Exporting to Uzbekistan could be a good strategic choice for Italian companies.
Why? The business opportunities are numerous and the country has embarked on a path of decisive modernisation in recent years.
Uzbekistan has recorded discrete growth rates, making it the second largest economy in Central Asia after Kazakhstan. Historically characterised by state interventionism, the country gradually diversified its domestic market after the collapse of the USSR, opening up to foreign investment. The population is also increasing, and is now close to 33 million.
The numerous facilities for foreign companies, combined with access to international development funds, has enabled the country to strengthen its industrial structure, adapting it to international demand and reducing its isolation from the global economy.
The general economic framework has shown clear signs of improvement in recent years, including the creation of favourable conditions for private investment, especially in sectors such as agribusiness – with the creation of an efficient processing industry – automotive and textiles. Uzbekistan is the world’s sixth largest producer of cotton and in recent times the government has implemented reforms to allow the development of local manufacturing activities, focusing on the export of finished products.
The former Soviet republic is also rich in natural resources, including uranium, copper, silver, gold and natural gas: a condition that has stimulated an increase in mining activities, in addition to high investment in infrastructure for the energy sector, including renewable ones.
So what are the opportunities for italian companies?
The gradual growth of a modern industry undoubtedly represents an opportunity for manufacturers of industrial machinery, with different fields of application: from food processing to textiles and automotive. There are also many Italian companies already present in Uzbekistan in the field of construction and plant engineering, with consequent opportunities for construction companies and others.
Agricultural machinery and vehicles are another important item of our export: Italy has always stood out in the world for these specialised products. The considerable development of the primary sector in Uzbekistan translates into valuable opportunities for Italian companies producing this type of equipment. The same applies to textiles, which in 2018 contributed 16.1% of Uzbekistan’s GDP: a sector subject to recent reforms and which today continues to require high investments in technology from which the many excellences of our mechanical engineering could benefit.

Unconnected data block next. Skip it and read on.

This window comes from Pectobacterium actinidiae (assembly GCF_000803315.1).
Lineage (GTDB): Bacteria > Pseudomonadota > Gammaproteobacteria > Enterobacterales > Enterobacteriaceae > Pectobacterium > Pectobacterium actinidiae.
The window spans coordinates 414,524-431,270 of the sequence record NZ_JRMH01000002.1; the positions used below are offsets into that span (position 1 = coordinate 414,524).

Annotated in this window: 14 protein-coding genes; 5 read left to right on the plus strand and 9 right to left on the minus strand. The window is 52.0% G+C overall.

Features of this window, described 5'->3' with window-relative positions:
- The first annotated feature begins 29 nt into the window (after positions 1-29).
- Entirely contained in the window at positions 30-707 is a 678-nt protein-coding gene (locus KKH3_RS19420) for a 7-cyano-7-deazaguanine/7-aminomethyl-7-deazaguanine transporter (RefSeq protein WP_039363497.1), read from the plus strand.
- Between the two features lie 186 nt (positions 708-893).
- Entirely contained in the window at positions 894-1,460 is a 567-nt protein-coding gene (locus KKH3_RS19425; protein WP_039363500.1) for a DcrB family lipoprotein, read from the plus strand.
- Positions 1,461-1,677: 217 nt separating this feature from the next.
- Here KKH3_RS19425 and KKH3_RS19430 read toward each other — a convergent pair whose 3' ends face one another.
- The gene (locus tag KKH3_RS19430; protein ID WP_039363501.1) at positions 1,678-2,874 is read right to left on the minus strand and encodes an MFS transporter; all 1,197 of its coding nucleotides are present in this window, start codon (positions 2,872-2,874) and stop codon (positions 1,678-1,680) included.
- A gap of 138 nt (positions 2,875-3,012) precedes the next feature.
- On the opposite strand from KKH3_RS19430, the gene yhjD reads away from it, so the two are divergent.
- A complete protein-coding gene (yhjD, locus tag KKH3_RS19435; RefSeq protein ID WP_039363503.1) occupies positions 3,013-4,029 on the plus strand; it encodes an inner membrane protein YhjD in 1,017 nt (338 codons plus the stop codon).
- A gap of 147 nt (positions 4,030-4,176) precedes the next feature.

Automotive components are also playing an increasingly important role, including petrol-methane and catalytic converters.
There are also growth prospects for other Italian products, which are increasingly appreciated by consumers in the Uzbek middle class: in particular, Italian fashion has been enjoying growing success in recent years.
Not to be underestimated is the strategic position of Uzbekistan, which can be considered a real gateway to the CIS countries: a market of about 300 million inhabitants spread over a territory five times the size of Europe. Among the most immediate advantages is the possibility of reducing the cost of exporting to Russia and other countries in the area, making the former Soviet Republic a very important logistical hub.
Exporting to Uzbekistan could therefore be a winning choice for many Italian companies: the country’s growth prospects, together with an increasingly open attitude to international trade, make it an interesting destination, receptive to our best products. The pandemic crisis of 2020 has inevitably led to a drop in trade, with Italian exports falling by ten percentage points in November 2020: making up ground in 2021 is essential.
In order to do this in the best possible way in Uzbekistan too, attention must be paid to the opportunities offered by this country: an ancient crossroads of peoples and cultures along the Silk Road which today is a candidate to be one of the most attractive destinations for Italian exports to Central Asia.